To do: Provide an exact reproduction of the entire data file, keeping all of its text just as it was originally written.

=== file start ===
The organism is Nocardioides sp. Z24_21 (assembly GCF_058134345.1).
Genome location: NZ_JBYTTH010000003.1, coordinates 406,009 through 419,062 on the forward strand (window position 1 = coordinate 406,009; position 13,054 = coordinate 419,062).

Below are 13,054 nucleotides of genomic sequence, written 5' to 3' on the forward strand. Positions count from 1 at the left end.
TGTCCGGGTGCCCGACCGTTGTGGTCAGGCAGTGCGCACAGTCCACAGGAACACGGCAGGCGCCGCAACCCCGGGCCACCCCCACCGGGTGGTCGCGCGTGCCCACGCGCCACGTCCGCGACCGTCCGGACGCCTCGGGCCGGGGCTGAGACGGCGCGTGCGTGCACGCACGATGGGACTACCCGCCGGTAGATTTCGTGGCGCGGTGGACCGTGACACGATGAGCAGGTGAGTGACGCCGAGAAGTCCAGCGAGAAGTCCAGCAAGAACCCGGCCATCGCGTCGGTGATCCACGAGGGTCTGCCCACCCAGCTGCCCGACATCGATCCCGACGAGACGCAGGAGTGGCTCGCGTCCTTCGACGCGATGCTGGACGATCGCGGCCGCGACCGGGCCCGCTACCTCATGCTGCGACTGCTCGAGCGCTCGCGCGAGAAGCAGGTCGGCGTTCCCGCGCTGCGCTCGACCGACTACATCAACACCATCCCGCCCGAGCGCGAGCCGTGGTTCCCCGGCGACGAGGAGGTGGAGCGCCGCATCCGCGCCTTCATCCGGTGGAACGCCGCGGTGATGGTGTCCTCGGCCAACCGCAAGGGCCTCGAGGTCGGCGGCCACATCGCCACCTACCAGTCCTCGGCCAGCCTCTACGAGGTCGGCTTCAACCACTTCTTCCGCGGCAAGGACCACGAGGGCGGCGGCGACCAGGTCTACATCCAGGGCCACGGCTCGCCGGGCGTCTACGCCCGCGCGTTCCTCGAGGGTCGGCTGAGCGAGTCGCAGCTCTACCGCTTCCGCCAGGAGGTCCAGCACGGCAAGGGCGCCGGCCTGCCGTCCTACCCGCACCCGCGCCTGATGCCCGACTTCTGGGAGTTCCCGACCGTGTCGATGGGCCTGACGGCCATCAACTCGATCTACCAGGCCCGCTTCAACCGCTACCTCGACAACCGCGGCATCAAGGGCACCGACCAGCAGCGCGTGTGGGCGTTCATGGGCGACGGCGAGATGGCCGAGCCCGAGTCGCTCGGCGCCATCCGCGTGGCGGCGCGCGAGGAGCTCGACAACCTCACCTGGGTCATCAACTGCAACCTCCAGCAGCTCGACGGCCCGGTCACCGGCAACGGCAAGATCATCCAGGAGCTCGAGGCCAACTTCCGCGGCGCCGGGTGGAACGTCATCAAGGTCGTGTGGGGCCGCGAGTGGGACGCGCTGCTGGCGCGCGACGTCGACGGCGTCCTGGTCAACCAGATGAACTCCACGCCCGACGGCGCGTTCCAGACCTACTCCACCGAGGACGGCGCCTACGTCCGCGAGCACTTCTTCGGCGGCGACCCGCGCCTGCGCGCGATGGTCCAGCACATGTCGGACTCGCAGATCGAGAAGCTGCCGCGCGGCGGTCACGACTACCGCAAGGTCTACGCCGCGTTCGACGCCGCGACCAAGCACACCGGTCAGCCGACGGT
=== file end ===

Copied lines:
The organism is Nocardioides sp. Z24_21 (assembly GCF_058134345.1).
Genome location: NZ_JBYTTH010000003.1, coordinates 406,009 through 419,062 on the forward strand (window position 1 = coordinate 406,009; position 13,054 = coordinate 419,062).

Below are 13,054 nucleotides of genomic sequence, written 5' to 3' on the forward strand. Positions count from 1 at the left end.
TGTCCGGGTGCCCGACCGTTGTGGTCAGGCAGTGCGCACAGTCCACAGGAACACGGCAGGCGCCGCAACCCCGGGCCACCCCCACCGGGTGGTCGCGCGTGCCCACGCGCCACGTCCGCGACCGTCCGGACGCCTCGGGCCGGGGCTGAGACGGCGCGTGCGTGCACGCACGATGGGACTACCCGCCGGTAGATTTCGTGGCGCGGTGGACCGTGACACGATGAGCAGGTGAGTGACGCCGAGAAGTCCAGCGAGAAGTCCAGCAAGAACCCGGCCATCGCGTCGGTGATCCACGAGGGTCTGCCCACCCAGCTGCCCGACATCGATCCCGACGAGACGCAGGAGTGGCTCGCGTCCTTCGACGCGATGCTGGACGATCGCGGCCGCGACCGGGCCCGCTACCTCATGCTGCGACTGCTCGAGCGCTCGCGCGAGAAGCAGGTCGGCGTTCCCGCGCTGCGCTCGACCGACTACATCAACACCATCCCGCCCGAGCGCGAGCCGTGGTTCCCCGGCGACGAGGAGGTGGAGCGCCGCATCCGCGCCTTCATCCGGTGGAACGCCGCGGTGATGGTGTCCTCGGCCAACCGCAAGGGCCTCGAGGTCGGCGGCCACATCGCCACCTACCAGTCCTCGGCCAGCCTCTACGAGGTCGGCTTCAACCACTTCTTCCGCGGCAAGGACCACGAGGGCGGCGGCGACCAGGTCTACATCCAGGGCCACGGCTCGCCGGGCGTCTACGCCCGCGCGTTCCTCGAGGGTCGGCTGAGCGAGTCGCAGCTCTACCGCTTCCGCCAGGAGGTCCAGCACGGCAAGGGCGCCGGCCTGCCGTCCTACCCGCACCCGCGCCTGATGCCCGACTTCTGGGAGTTCCCGACCGTGTCGATGGGCCTGACGGCCATCAACTCGATCTACCAGGCCCGCTTCAACCGCTACCTCGACAACCGCGGCATCAAGGGCACCGACCAGCAGCGCGTGTGGGCGTTCATGGGCGACGGCGAGATGGCCGAGCCCGAGTCGCTCGGCGCCATCCGCGTGGCGGCGCGCGAGGAGCTCGACAACCTCACCTGGGTCATCAACTGCAACCTCCAGCAGCTCGACGGCCCGGTCACCGGCAACGGCAAGATCATCCAGGAGCTCGAGGCCAACTTCCGCGGCGCCGGGTGGAACGTCATCAAGGTCGTGTGGGGCCGCGAGTGGGACGCGCTGCTGGCGCGCGACGTCGACGGCGTCCTGGTCAACCAGATGAACTCCACGCCCGACGGCGCGTTCCAGACCTACTCCACCGAGGACGGCGCCTACGTCCGCGAGCACTTCTTCGGCGGCGACCCGCGCCTGCGCGCGATGGTCCAGCACATGTCGGACTCGCAGATCGAGAAGCTGCCGCGCGGCGGTCACGACTACCGCAAGGTCTACGCCGCGTTCGACGCCGCGACCAAGCACACCGGTCAGCCGACGGT